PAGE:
16. Use a pasta roller or roll by hand to make long sheets of pasta 1/4 thick. (I use my Kitchen Aide table mixer with the pasta attachment and roll my past to the third last position.)
  17. After rolling, cut into 12 inch long strips.
  18. Precook in boiling water for 30 seconds, then place in ice water.
  19. Dry and set aside on clean kitchen towels.
  20. To make the bechamel, melt the butter in a heavy saucepan over low heat.
  21. Once it is completely melted and bubbling, add the flour and mix well with a wooden spoon.
  22. Cook for a minute or two until the flour just begins to take on some color.
  23. Slowly start adding the milk, whisking continuously to prevent lumps from forming.
  24. Continue to simmer until the sauce begins to thicken, stirring often, then season with a pinch of salt, pepper and nutmeg.
  25. Set aside until you are ready to use, by pouring the sauce into a glass bowl and covering with a buttered sheet of plastic wrap.
  26. To assemble the lasagna, first scoop a ladleful of the béchamel sauce and spread across the bottom of your lasagna (13 x 10 inch)pan.
  27. Add a layer of noodles and then cover the noodles with a couple of scoops of the ragu sauce.
  28. Place another layer of noodles on top, then another layer of béchamel sauce.
  29. Sprinkle some of the diced mozzarella and pecorino cheese on top of the béchamel.
  30. Continue to layer using up your noodles and alternating the sauces.
  31. On top of the final layer add a couple of spoonfuls of both sauces and sprinkle with some of both the cheeses.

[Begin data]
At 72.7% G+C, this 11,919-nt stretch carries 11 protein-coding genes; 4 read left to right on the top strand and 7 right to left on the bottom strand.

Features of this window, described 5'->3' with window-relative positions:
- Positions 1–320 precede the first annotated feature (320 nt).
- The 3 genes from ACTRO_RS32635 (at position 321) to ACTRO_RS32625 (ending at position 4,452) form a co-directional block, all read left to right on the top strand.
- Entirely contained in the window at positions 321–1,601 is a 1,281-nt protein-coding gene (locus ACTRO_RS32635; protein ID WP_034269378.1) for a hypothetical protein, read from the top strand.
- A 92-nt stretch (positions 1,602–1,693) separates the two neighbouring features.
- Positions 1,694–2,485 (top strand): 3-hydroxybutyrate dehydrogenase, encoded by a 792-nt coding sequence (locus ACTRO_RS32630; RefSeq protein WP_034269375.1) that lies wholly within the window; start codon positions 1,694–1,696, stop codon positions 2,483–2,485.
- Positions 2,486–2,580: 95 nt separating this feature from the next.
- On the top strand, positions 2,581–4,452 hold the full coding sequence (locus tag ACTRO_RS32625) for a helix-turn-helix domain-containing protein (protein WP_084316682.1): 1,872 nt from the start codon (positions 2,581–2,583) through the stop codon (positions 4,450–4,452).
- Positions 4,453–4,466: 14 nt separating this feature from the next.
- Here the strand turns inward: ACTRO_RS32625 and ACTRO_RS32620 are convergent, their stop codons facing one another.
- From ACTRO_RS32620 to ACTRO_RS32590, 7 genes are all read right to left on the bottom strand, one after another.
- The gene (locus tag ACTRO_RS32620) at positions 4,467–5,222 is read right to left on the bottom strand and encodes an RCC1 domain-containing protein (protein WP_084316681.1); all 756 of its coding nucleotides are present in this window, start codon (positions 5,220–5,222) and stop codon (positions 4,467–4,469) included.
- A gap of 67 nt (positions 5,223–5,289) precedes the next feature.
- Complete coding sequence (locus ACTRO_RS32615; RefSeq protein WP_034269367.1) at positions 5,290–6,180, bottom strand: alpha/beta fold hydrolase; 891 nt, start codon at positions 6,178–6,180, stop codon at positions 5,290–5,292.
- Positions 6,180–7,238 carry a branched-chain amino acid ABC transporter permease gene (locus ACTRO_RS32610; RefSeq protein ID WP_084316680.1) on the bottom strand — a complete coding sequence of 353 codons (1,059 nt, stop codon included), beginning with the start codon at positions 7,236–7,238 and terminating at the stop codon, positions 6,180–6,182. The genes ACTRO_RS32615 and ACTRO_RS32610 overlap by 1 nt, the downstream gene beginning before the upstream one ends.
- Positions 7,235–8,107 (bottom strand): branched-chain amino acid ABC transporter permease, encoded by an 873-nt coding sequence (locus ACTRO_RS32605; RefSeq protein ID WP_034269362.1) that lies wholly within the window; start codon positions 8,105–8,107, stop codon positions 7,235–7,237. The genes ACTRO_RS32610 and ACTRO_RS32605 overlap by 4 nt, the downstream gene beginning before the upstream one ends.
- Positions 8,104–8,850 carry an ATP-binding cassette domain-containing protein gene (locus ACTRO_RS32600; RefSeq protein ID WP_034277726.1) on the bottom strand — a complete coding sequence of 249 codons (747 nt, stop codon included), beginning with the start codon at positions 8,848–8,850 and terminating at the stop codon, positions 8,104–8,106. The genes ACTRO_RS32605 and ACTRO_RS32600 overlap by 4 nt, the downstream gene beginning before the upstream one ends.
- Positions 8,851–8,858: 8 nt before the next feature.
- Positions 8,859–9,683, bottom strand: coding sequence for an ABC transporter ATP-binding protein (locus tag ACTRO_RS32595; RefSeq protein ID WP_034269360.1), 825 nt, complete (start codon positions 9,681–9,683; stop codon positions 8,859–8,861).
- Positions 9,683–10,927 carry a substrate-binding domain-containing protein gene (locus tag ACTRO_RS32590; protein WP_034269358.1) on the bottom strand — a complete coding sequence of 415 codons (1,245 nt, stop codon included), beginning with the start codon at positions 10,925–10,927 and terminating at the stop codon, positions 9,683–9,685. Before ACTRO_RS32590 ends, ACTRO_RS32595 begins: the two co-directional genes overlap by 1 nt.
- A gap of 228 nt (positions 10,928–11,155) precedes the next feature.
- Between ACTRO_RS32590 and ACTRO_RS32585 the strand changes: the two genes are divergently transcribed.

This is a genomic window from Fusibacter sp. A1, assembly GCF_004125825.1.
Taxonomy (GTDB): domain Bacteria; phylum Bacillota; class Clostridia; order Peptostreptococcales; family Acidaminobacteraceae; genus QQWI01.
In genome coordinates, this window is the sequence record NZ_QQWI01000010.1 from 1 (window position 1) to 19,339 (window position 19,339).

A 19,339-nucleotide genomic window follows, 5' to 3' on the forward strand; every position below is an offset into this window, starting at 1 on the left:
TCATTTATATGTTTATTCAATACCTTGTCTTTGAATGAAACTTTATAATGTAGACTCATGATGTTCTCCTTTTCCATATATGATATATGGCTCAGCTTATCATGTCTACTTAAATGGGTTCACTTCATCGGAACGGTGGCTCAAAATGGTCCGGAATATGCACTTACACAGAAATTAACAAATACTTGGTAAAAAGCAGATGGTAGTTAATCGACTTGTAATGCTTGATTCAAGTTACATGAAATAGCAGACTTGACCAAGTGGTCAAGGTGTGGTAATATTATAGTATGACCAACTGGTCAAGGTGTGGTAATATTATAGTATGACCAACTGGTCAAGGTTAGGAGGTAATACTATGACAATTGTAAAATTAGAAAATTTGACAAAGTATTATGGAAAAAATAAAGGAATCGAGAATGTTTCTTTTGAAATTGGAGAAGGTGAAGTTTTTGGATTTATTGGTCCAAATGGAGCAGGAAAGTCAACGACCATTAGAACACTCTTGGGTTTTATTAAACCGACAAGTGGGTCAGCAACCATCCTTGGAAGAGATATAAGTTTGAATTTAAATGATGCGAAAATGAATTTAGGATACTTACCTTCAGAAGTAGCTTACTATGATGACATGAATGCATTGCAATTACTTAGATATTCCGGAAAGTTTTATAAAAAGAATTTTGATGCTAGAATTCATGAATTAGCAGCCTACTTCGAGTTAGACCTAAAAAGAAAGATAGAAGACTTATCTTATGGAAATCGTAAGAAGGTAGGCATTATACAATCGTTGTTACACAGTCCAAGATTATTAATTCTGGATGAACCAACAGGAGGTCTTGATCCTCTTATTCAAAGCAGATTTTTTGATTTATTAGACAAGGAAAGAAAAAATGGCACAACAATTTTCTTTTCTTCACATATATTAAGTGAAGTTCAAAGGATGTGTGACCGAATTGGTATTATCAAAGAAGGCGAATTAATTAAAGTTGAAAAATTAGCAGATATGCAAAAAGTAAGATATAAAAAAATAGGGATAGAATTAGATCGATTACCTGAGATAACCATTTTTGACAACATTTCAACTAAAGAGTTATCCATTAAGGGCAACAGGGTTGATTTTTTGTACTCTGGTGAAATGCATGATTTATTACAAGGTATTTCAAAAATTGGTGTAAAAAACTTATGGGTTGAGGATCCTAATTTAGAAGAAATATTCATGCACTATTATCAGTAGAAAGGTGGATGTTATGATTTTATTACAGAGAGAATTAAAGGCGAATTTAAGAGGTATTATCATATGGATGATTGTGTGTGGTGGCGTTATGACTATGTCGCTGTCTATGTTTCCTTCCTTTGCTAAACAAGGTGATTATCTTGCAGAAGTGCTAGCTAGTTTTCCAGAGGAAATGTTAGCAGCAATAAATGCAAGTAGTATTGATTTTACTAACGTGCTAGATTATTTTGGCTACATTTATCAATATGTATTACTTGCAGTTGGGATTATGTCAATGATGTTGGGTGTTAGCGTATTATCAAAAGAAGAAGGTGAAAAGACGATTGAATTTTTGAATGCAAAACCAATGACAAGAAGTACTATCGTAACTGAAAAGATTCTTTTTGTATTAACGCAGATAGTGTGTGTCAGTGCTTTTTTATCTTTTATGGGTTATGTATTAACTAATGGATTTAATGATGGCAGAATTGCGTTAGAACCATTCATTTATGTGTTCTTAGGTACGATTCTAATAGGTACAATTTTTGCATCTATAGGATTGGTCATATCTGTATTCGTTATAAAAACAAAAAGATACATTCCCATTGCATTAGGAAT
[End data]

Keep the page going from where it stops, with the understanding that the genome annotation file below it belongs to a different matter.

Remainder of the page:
32. Bake in a 375 degree preheated oven for about 40 to 45 minutes, or until the lasagna is bubbly and beginning to brown.
  33. Let rest 10 minutes before serving.

Did you make this recipe?

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  1. Beautiful! I agree with you about adding a bit more sauce for freezing. The pasta does seem to get thirsty in the freezer! Also dividing the work over a couple of days makes it so much easier. I think lots of folks can get put off by multi-step dishes, but so often, as is the case here, one can do at least one of the steps ahead, making the entire process much less overwhelming.

    1. Adri, I agree that the list of ingredients does make the recipe seem extremely time consuming but if the sauce and pasta are made the day before it really isn’t at all too bad.

  2. A tradition has to start somewhere…so now Umbria has its own take on lasagne! Sounds like a good one too!

  3. We’ve been doing this for close to 5 years now and this is the best lasagna ever! It freezes well too. Use the best lasagna noodles you can find (or make) it makes a difference.  One of the changes we made is to do half ground pork and half Italian sausage and we use the hot to kick it up a bit. This last time we made the sauce a day before and it makes the assembly easier and the sauce gets better over night. 
    We go to an Italian grocery store  in Dallas and get their fresh lasagna sheets, using the dried pasta from a regular grocery store will not do this recipe justice. 
    The bechamel sauce also makes this so much better than recotta cheese, it’s worth the effort!
    Our latest batch will be ready in a bought 30 min, can’t wait gotta go!

  4. It’s funny that you should say you are inventing a lasagna using Umbrian favorite ingredients because I enjoyed a fabulous lasagna (in bianco) at Jovich restaurant outside of Orvieto several years back that seemed to be made of all the ingredients you mention. I still can’t forget that memorable dish. We ate outside in a charming wooded corner of their outdoor space, Italians were leading the World Cup on the TV, and everyone was praising this sublime lasagna. Your “invention” sounds exactly like the one we enjoyed during our vacation in Umbria.